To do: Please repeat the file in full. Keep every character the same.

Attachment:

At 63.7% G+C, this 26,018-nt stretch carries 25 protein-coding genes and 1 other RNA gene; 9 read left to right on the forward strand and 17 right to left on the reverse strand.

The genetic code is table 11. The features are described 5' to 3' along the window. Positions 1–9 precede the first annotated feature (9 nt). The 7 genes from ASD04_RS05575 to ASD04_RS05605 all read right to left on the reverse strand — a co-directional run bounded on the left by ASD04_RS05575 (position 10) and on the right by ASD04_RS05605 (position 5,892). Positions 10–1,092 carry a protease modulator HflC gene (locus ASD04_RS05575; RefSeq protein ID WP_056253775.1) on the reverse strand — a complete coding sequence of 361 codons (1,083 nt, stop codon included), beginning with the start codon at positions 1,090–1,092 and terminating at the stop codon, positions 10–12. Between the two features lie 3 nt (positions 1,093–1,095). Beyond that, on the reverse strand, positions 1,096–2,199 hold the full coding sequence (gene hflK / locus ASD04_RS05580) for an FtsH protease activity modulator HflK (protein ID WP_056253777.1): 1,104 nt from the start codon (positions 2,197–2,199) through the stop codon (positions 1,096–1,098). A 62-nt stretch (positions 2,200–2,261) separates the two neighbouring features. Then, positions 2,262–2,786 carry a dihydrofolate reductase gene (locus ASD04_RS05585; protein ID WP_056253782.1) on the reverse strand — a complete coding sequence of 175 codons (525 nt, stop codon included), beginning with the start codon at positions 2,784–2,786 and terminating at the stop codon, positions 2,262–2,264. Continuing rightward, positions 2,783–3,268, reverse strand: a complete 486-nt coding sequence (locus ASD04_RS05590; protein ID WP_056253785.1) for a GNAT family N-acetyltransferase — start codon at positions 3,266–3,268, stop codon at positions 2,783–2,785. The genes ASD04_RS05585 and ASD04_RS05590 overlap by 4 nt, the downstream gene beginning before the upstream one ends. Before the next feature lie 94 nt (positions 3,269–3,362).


At 63.7% G+C, this 26,018-nt stretch carries 25 protein-coding genes and 1 other RNA gene; 9 read left to right on the forward strand and 17 right to left on the reverse strand.

The genetic code is table 11. The features are described 5' to 3' along the window. Positions 1–9 precede the first annotated feature (9 nt). The 7 genes from ASD04_RS05575 to ASD04_RS05605 all read right to left on the reverse strand — a co-directional run bounded on the left by ASD04_RS05575 (position 10) and on the right by ASD04_RS05605 (position 5,892). Positions 10–1,092 carry a protease modulator HflC gene (locus ASD04_RS05575; RefSeq protein ID WP_056253775.1) on the reverse strand — a complete coding sequence of 361 codons (1,083 nt, stop codon included), beginning with the start codon at positions 1,090–1,092 and terminating at the stop codon, positions 10–12. Between the two features lie 3 nt (positions 1,093–1,095). Beyond that, on the reverse strand, positions 1,096–2,199 hold the full coding sequence (gene hflK / locus ASD04_RS05580) for an FtsH protease activity modulator HflK (protein ID WP_056253777.1): 1,104 nt from the start codon (positions 2,197–2,199) through the stop codon (positions 1,096–1,098). A 62-nt stretch (positions 2,200–2,261) separates the two neighbouring features. Then, positions 2,262–2,786 carry a dihydrofolate reductase gene (locus ASD04_RS05585; protein ID WP_056253782.1) on the reverse strand — a complete coding sequence of 175 codons (525 nt, stop codon included), beginning with the start codon at positions 2,784–2,786 and terminating at the stop codon, positions 2,262–2,264. Continuing rightward, positions 2,783–3,268, reverse strand: a complete 486-nt coding sequence (locus ASD04_RS05590; protein ID WP_056253785.1) for a GNAT family N-acetyltransferase — start codon at positions 3,266–3,268, stop codon at positions 2,783–2,785. The genes ASD04_RS05585 and ASD04_RS05590 overlap by 4 nt, the downstream gene beginning before the upstream one ends. Before the next feature lie 94 nt (positions 3,269–3,362).